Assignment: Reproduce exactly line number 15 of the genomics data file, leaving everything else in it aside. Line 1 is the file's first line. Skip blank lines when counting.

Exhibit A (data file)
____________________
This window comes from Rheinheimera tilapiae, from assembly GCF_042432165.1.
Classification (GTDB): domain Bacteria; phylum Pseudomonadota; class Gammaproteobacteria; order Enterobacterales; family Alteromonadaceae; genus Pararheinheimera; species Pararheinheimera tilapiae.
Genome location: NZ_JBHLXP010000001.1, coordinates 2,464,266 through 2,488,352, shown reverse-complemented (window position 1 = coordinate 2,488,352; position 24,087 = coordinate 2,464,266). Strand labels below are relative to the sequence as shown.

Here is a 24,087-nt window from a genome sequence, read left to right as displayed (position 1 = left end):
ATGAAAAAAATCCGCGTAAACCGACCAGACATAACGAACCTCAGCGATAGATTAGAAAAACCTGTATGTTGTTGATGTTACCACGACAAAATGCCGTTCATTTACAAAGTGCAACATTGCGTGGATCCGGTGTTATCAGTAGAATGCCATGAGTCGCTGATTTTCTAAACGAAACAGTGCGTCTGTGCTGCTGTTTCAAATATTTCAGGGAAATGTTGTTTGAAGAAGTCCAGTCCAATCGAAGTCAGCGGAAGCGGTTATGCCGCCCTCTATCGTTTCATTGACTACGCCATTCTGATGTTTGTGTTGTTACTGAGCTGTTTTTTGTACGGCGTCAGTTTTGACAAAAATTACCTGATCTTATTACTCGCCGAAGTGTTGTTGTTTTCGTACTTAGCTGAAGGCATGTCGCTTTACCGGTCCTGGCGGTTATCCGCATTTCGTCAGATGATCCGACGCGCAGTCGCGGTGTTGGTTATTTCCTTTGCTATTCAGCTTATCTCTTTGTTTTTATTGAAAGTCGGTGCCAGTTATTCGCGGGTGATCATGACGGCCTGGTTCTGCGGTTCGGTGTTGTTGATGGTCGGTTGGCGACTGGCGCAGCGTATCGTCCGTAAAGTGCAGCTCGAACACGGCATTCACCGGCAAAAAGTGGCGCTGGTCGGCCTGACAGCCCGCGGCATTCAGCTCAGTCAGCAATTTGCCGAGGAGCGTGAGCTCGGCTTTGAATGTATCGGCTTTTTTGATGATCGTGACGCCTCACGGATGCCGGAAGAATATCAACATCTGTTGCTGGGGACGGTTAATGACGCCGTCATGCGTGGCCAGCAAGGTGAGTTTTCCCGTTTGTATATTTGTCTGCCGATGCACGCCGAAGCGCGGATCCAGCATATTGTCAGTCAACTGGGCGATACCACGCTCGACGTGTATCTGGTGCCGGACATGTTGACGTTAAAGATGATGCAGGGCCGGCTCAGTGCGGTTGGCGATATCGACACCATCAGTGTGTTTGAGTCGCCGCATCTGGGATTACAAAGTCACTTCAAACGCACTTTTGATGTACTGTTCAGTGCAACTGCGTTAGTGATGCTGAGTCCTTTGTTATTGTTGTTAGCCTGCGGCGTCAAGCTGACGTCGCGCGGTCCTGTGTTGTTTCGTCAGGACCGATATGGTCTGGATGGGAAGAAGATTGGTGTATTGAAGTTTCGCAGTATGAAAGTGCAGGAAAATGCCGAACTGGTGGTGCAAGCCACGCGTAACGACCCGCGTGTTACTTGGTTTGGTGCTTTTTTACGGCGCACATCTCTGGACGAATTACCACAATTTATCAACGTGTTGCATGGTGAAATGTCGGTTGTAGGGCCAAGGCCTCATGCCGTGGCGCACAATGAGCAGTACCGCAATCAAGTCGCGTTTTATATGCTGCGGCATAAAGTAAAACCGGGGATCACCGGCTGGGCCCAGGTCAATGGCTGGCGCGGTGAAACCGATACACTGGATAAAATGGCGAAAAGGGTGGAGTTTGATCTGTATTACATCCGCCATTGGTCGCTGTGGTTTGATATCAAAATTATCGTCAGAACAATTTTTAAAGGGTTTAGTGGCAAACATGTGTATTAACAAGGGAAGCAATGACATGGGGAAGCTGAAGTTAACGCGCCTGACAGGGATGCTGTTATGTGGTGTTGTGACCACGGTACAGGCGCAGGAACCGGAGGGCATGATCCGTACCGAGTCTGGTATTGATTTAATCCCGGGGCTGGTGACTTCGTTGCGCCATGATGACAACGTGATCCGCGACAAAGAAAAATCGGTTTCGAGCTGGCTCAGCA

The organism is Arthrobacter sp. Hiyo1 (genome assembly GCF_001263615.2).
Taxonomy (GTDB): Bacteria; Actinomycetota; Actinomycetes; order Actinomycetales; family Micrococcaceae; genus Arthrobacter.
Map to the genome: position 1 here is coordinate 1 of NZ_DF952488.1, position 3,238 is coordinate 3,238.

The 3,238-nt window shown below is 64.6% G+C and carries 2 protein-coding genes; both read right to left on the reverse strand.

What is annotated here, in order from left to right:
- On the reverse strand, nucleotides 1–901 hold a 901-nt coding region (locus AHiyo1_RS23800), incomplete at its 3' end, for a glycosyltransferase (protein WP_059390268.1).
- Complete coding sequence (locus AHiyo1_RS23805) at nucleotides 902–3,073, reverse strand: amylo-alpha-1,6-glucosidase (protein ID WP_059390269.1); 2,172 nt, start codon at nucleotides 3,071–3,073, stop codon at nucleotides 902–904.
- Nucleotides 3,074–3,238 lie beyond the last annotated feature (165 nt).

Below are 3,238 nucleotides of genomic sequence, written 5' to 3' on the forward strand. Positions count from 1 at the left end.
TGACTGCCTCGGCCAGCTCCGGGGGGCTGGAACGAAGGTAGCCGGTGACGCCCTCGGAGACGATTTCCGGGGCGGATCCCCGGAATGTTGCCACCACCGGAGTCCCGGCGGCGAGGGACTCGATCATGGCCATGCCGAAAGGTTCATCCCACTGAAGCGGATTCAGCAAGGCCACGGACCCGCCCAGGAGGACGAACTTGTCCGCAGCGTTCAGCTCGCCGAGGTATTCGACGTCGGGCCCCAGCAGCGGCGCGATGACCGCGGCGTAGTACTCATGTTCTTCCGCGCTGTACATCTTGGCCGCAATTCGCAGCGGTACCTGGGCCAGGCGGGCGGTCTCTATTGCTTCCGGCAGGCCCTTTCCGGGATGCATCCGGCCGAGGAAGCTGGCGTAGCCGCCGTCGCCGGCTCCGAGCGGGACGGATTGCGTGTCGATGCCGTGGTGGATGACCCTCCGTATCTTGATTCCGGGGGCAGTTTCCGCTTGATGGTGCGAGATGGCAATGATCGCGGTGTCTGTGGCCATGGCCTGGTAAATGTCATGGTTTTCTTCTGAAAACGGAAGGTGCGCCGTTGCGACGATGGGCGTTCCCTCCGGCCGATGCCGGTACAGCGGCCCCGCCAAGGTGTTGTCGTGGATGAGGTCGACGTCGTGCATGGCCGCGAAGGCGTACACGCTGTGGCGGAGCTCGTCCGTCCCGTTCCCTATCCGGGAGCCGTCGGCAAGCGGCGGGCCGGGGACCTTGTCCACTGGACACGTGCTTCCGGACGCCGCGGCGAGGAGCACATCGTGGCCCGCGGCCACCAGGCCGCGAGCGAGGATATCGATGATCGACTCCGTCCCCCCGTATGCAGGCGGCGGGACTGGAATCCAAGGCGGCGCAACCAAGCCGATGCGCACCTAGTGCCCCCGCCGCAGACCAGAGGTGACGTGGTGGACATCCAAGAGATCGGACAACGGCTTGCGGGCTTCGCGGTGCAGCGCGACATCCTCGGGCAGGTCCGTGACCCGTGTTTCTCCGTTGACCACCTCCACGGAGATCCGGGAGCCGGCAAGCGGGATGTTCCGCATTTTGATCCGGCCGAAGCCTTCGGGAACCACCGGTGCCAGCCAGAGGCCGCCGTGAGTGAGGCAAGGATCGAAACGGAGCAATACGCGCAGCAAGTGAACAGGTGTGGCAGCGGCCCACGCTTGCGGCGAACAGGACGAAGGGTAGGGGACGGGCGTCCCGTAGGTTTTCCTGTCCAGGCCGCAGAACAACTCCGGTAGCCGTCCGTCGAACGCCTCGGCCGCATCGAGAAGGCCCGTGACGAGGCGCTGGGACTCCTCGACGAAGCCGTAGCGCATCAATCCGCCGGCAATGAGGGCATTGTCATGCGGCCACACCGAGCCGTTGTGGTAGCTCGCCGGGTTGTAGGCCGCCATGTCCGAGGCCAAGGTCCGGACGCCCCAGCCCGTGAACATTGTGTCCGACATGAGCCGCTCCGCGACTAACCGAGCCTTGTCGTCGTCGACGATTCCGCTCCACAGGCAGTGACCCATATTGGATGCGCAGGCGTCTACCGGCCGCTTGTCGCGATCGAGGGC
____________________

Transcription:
TGACTGCCTCGGCCAGCTCCGGGGGGCTGGAACGAAGGTAGCCGGTGACGCCCTCGGAGACGATTTCCGGGGCGGATCCCCGGAATGTTGCCACCACCGGAGTCCCGGCGGCGAGGGACTCGATCATGGCCATGCCGAAAGGTTCATCCCACTGAAGCGGATTCAGCAAGGCCACGGACCCGCCCAGGAGGACGAACTTGTCCGCAGCGTTCAGCTCGCCGAGGTATTCGACGTCGGGCCCCAGCAGCGGCGCGATGACCGCGGCGTAGTACTCATGTTCTTCCGCGCTGTACATCTTGGCCGCAATTCGCAGCGGTACCTGGGCCAGGCGGGCGGTCTCTATTGCTTCCGGCAGGCCCTTTCCGGGATGCATCCGGCCGAGGAAGCTGGCGTAGCCGCCGTCGCCGGCTCCGAGCGGGACGGATTGCGTGTCGATGCCGTGGTGGATGACCCTCCGTATCTTGATTCCGGGGGCAGTTTCCGCTTGATGGTGCGAGATGGCAATGATCGCGGTGTCTGTGGCCATGGCCTGGTAAATGTCATGGTTTTCTTCTGAAAACGGAAGGTGCGCCGTTGCGACGATGGGCGTTCCCTCCGGCCGATGCCGGTACAGCGGCCCCGCCAAGGTGTTGTCGTGGATGAGGTCGACGTCGTGCATGGCCGCGAAGGCGTACACGCTGTGGCGGAGCTCGTCCGTCCCGTTCCCTATCCGGGAGCCGTCGGCAAGCGGCGGGCCGGGGACCTTGTCCACTGGACACGTGCTTCCGGACGCCGCGGCGAGGAGCACATCGTGGCCCGCGGCCACCAGGCCGCGAGCGAGGATATCGATGATCGACTCCGTCCCCCCGTATGCAGGCGGCGGGACTGGAATCCAAGGCGGCGCAACCAAGCCGATGCGCACCTAGTGCCCCCGCCGCAGACCAGAGGTGACGTGGTGGACATCCAAGAGATCGGACAACGGCTTGCGGGCTTCGCGGTGCAGCGCGACATCCTCGGGCAGGTCCGTGACCCGTGTTTCTCCGTTGACCACCTCCACGGAGATCCGGGAGCCGGCAAGCGGGATGTTCCGCATTTTGATCCGGCCGAAGCCTTCGGGAACCACCGGTGCCAGCCAGAGGCCGCCGTGAGTGAGGCAAGGATCGAAACGGAGCAATACGCGCAGCAAGTGAACAGGTGTGGCAGCGGCCCACGCTTGCGGCGAACAGGACGAAGGGTAGGGGACGGGCGTCCCGTAGGTTTTCCTGTCCAGGCCGCAGAACAACTCCGGTAGCCGTCCGTCGAACGCCTCGGCCGCATCGAGAAGGCCCGTGACGAGGCGCTGGGACTCCTCGACGAAGCCGTAGCGCATCAATCCGCCGGCAATGAGGGCATTGTCATGCGGCCACACCGAGCCGTTGTGGTAGCTCGCCGGGTTGTAGGCCGCCATGTCCGAGGCCAAGGTCCGGACGCCCCAGCCCGTGAACATTGTGTCCGACATGAGCCGCTCCGCGACTAACCGAGCCTTGTCGTCGTCGACGATTCCGCTCCACAGGCAGTGACCCATATTGGATGCGCAGGCGTCTACCGGCCGCTTGTCGCGATCGAGGGC